|The third excerpt represents the element of Water. It speaks of pure spiritual influences and feelings of love, and is drawn from Idylls of the King by Alfred Tennyson:
Seemed those far-rolling, westward-smiling seas,
Watched from this tower. Isolt of Britain dashed
Before Isolt of Brittany on the strand,
Would that have chilled her bride-kiss? Wedded her?
Fought in her father's battles? wounded there?
The King was all fulfilled with gratefulness,
And she, my namesake of the hands, that healed
Thy hurt and heart with unguent and caress--
Well--can I wish her any huger wrong
Than having known thee? her too hast thou left
To pine and waste in those sweet memories.
|The fourth excerpt represents the element of Earth. It speaks of physical influences and the impact of the unseen on the visible world, and is drawn from The Sportsman by Xenophon:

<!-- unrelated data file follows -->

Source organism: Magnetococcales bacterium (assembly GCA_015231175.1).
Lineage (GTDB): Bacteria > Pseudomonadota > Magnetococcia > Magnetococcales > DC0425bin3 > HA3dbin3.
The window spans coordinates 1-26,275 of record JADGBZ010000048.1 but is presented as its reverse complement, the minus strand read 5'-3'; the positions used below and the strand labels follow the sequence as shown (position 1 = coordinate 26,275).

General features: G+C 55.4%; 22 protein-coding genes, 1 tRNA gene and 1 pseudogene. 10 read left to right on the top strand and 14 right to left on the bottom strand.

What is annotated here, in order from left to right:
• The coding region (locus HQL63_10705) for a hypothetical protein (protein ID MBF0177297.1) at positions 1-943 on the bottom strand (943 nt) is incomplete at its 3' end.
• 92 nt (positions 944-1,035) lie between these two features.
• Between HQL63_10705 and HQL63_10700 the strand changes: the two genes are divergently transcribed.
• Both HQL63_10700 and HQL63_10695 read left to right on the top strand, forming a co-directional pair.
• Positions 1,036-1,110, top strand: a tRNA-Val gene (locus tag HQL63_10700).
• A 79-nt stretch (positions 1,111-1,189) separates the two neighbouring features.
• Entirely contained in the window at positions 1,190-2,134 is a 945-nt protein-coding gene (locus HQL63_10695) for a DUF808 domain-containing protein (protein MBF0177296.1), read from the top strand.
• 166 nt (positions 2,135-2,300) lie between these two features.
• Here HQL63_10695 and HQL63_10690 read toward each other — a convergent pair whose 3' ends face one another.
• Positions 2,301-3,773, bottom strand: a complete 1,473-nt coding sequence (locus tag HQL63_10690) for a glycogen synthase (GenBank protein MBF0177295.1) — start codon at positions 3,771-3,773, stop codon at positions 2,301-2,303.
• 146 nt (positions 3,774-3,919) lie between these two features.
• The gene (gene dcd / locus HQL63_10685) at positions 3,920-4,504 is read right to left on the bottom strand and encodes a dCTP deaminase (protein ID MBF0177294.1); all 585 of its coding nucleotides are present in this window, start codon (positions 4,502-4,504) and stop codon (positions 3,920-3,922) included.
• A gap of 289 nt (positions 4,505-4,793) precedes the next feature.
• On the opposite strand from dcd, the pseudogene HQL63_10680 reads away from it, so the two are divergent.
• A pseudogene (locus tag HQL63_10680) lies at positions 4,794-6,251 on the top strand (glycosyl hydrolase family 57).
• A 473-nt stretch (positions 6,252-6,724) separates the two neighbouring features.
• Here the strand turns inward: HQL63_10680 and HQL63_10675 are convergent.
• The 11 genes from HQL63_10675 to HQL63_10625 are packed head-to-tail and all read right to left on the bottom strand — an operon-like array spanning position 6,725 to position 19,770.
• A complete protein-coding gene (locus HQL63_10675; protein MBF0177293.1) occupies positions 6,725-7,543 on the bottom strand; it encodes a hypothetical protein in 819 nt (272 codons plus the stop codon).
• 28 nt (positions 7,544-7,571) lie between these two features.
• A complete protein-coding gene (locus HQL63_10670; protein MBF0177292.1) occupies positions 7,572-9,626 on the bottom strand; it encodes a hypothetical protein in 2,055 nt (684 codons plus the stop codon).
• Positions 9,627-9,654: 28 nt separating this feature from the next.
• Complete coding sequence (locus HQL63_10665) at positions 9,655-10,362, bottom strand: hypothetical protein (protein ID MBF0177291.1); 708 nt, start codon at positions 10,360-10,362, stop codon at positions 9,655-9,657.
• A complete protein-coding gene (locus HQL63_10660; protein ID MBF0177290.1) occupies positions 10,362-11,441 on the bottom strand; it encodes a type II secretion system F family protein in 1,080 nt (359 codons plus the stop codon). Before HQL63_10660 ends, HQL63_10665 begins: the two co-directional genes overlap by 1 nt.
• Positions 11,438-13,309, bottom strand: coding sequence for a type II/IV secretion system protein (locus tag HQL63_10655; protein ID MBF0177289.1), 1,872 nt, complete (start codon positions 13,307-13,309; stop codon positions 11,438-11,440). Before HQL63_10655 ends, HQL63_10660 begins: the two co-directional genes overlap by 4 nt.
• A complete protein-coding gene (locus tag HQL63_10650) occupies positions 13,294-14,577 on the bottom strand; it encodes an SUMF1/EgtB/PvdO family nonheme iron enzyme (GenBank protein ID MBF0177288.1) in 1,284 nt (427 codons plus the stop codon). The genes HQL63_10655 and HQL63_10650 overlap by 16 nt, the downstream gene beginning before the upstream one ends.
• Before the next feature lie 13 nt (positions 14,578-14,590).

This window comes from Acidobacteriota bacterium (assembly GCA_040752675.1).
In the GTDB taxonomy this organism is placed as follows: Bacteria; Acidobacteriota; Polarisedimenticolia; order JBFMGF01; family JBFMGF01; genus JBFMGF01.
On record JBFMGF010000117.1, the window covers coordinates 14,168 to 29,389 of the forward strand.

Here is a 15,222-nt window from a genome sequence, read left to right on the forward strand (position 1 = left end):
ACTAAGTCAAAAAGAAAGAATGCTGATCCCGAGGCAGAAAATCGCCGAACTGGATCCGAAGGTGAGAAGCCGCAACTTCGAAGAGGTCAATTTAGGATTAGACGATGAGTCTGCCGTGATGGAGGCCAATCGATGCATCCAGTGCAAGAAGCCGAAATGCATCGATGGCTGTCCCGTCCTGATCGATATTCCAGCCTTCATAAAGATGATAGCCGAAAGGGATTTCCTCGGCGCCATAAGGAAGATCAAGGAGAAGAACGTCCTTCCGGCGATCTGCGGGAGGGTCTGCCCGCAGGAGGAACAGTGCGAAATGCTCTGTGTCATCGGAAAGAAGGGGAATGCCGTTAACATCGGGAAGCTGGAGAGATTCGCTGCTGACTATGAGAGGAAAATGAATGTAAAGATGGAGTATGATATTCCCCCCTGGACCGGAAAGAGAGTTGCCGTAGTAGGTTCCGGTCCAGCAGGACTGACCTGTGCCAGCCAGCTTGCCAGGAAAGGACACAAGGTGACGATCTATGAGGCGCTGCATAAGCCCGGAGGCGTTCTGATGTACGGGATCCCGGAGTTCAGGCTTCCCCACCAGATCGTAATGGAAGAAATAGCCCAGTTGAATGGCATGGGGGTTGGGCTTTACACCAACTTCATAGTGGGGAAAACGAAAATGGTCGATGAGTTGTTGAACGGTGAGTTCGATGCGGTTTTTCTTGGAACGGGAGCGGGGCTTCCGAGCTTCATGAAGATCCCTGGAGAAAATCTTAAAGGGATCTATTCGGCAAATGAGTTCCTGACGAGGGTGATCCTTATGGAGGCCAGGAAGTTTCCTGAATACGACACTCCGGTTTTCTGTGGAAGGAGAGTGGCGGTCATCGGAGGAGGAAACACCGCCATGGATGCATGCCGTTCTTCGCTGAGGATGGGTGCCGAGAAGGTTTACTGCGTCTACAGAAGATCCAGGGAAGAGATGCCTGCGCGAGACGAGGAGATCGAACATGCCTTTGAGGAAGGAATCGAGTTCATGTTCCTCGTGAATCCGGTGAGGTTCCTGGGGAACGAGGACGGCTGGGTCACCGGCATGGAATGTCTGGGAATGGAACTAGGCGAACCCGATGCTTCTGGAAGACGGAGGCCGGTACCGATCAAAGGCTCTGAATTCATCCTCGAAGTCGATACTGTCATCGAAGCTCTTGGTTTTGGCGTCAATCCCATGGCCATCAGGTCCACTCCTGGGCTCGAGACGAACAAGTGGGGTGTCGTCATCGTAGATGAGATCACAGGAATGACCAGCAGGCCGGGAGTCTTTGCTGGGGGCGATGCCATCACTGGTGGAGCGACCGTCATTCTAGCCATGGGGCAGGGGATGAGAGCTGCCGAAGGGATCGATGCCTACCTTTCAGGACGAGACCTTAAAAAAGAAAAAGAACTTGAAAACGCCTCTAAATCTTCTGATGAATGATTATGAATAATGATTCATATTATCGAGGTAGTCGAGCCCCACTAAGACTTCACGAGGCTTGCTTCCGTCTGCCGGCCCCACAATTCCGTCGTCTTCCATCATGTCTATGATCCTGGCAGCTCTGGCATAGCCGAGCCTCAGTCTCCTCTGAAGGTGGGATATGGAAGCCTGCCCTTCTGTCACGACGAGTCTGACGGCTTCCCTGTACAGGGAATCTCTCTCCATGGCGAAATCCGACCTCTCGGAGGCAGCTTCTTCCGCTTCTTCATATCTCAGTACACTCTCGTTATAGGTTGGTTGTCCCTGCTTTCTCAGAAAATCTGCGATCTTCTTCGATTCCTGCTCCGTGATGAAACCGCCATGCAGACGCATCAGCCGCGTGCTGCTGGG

any time before evening. These times will hit the mean of
 Or, "You may count on a moderate temperature at these times."
The tracks of hares are long in winter owing to the length of night,
and short for the opposite reason during summer. In winter, however,
their scent does not lie in early morning, when the rime is on the
ground, or earth is frozen. The fact is, hoar frost by its own
inherent force absorbs its heat, whilst black frost freezes it.
 Or, "when there is hoar frost or black frost" (lit. "ice").
 Or, "the ice congeals them," "encases as it were in itself the